Doubling loans and paid volunteering: How other countries are supporting their students
Ngl this isn’t going to make you feel great about what the UK are doing
Governments around the world are providing students with doubled student loans, emergency funds, and even extra jobs.
Generous financial packages are trying to minimise the impact of the crisis on a cohort already facing disruption and a looming jobs calamity.
This stands in contrast to the UK’s approach, where students complain of feeling abandoned – currently some of the only reassurance is that third term loans will still come in. If you’re lucky, your Vice Chancellor will donate a few of their thousands of pounds to the student hardship fund.
Canada – students paid to volunteer and giving them $1,250
Perhaps the most generous package for students, Canada’s Justin Trudeau unveiled a $9 billion “emergency benefit plan” for students affected by the crisis.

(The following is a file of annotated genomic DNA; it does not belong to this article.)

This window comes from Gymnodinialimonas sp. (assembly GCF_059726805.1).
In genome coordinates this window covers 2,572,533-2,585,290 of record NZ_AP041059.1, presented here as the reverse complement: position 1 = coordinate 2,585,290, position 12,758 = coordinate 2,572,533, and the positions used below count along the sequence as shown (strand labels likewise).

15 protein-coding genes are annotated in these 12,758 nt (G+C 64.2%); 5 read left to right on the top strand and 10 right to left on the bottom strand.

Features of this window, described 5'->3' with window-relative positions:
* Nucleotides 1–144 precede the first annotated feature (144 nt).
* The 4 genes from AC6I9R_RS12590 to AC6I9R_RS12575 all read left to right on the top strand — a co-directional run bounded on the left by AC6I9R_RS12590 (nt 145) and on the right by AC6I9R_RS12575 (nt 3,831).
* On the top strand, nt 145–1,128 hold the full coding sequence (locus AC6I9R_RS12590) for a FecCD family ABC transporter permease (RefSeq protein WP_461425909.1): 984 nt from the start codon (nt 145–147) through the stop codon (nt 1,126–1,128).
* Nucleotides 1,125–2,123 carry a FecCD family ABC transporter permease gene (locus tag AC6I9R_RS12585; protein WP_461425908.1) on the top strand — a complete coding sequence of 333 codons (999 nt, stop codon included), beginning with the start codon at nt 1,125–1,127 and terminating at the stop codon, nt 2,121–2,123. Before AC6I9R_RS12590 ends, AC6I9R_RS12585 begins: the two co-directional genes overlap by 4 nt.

Most notably, students are now eligible for an emergency benefit of $1,250, or $1,750 if they’re a carer or have a disability. This works out at around £700 and £1,000 respectively. Grants for next academic year are being doubled, whilst there’s also a promise to create 76,000 jobs for young people.
Students can also get anywhere from $1,000 to $5,000 if they volunteer during the summer.
New Zealand – student loans doubled
In New Zealand, Jacinda Ardern’s government announced a host of measures for students, backed up by a $130 million support fund.
The student loan for course costs has been temporarily doubled, from $1,000 to $2,000 (about £1,000) and students will get tuition fee refunds if their course has been stopped.
France – €10m support package and food vouchers
Unable to work, French students are being provided with groceries and hygiene products. In some cases, they’ve been given vouchers to go shopping.
The country’s Minister for Higher Education also announced €10 million of “specific emergency aid” for students. However, the country’s national students’ union has pointed out this will only benefit 20,000 students – putting the individual financial aid on offer at €500, or around £430.
Scotland – £5 million extra hardship fund
Not technically a foreign country, Scotland’s approach is still ahead of the rest of the country.
Nicola Sturgeon urged students to apply to their uni for part of a new £5 million hardship fund. Students can also delay payments on debt if they’re experiencing financial hardship due to the crisis.